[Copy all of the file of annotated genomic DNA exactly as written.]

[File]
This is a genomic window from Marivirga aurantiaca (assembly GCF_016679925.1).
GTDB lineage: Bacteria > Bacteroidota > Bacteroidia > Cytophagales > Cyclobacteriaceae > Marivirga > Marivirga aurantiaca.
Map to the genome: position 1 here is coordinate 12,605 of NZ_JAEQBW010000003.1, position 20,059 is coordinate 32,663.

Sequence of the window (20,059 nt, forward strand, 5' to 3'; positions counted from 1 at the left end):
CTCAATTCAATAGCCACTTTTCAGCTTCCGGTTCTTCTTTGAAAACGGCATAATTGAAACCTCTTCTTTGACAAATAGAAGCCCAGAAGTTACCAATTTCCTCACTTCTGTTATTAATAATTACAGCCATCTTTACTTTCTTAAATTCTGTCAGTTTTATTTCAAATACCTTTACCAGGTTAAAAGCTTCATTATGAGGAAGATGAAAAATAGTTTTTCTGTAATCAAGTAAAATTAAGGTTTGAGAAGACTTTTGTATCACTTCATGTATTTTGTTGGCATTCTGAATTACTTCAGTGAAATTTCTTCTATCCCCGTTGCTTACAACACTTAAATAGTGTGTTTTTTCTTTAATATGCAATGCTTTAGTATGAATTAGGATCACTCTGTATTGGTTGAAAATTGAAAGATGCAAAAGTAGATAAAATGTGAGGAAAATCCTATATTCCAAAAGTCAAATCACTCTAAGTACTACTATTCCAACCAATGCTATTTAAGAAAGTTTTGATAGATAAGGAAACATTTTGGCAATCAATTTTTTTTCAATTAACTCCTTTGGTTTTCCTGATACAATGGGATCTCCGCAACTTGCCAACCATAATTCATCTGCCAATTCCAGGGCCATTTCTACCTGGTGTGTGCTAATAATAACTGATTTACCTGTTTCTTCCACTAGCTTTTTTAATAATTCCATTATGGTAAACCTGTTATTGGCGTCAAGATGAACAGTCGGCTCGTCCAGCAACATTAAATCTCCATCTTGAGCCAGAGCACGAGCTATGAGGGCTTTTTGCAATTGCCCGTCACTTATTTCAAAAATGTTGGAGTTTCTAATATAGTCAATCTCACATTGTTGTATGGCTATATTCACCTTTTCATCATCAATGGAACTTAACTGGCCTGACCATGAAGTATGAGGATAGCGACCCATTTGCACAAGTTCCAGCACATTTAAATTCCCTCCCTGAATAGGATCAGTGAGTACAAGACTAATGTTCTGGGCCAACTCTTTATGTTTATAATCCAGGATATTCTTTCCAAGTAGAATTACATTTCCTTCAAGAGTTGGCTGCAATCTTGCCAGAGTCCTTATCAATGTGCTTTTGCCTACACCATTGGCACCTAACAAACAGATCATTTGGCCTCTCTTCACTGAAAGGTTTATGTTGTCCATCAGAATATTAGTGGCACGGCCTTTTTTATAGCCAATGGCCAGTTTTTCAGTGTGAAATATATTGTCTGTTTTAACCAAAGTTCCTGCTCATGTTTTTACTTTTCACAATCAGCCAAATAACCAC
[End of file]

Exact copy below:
This is a genomic window from Marivirga aurantiaca (assembly GCF_016679925.1).
GTDB lineage: Bacteria > Bacteroidota > Bacteroidia > Cytophagales > Cyclobacteriaceae > Marivirga > Marivirga aurantiaca.
Map to the genome: position 1 here is coordinate 12,605 of NZ_JAEQBW010000003.1, position 20,059 is coordinate 32,663.

Sequence of the window (20,059 nt, forward strand, 5' to 3'; positions counted from 1 at the left end):
CTCAATTCAATAGCCACTTTTCAGCTTCCGGTTCTTCTTTGAAAACGGCATAATTGAAACCTCTTCTTTGACAAATAGAAGCCCAGAAGTTACCAATTTCCTCACTTCTGTTATTAATAATTACAGCCATCTTTACTTTCTTAAATTCTGTCAGTTTTATTTCAAATACCTTTACCAGGTTAAAAGCTTCATTATGAGGAAGATGAAAAATAGTTTTTCTGTAATCAAGTAAAATTAAGGTTTGAGAAGACTTTTGTATCACTTCATGTATTTTGTTGGCATTCTGAATTACTTCAGTGAAATTTCTTCTATCCCCGTTGCTTACAACACTTAAATAGTGTGTTTTTTCTTTAATATGCAATGCTTTAGTATGAATTAGGATCACTCTGTATTGGTTGAAAATTGAAAGATGCAAAAGTAGATAAAATGTGAGGAAAATCCTATATTCCAAAAGTCAAATCACTCTAAGTACTACTATTCCAACCAATGCTATTTAAGAAAGTTTTGATAGATAAGGAAACATTTTGGCAATCAATTTTTTTTCAATTAACTCCTTTGGTTTTCCTGATACAATGGGATCTCCGCAACTTGCCAACCATAATTCATCTGCCAATTCCAGGGCCATTTCTACCTGGTGTGTGCTAATAATAACTGATTTACCTGTTTCTTCCACTAGCTTTTTTAATAATTCCATTATGGTAAACCTGTTATTGGCGTCAAGATGAACAGTCGGCTCGTCCAGCAACATTAAATCTCCATCTTGAGCCAGAGCACGAGCTATGAGGGCTTTTTGCAATTGCCCGTCACTTATTTCAAAAATGTTGGAGTTTCTAATATAGTCAATCTCACATTGTTGTATGGCTATATTCACCTTTTCATCATCAATGGAACTTAACTGGCCTGACCATGAAGTATGAGGATAGCGACCCATTTGCACAAGTTCCAGCACATTTAAATTCCCTCCCTGAATAGGATCAGTGAGTACAAGACTAATGTTCTGGGCCAACTCTTTATGTTTATAATCCAGGATATTCTTTCCAAGTAGAATTACATTTCCTTCAAGAGTTGGCTGCAATCTTGCCAGAGTCCTTATCAATGTGCTTTTGCCTACACCATTGGCACCTAACAAACAGATCATTTGGCCTCTCTTCACTGAAAGGTTTATGTTGTCCATCAGAATATTAGTGGCACGGCCTTTTTTATAGCCAATGGCCAGTTTTTCAGTGTGAAATATATTGTCTGTTTTAACCAAAGTTCCTGCTCATGTTTTTACTTTTCACAATCAGCCAAATAACCAC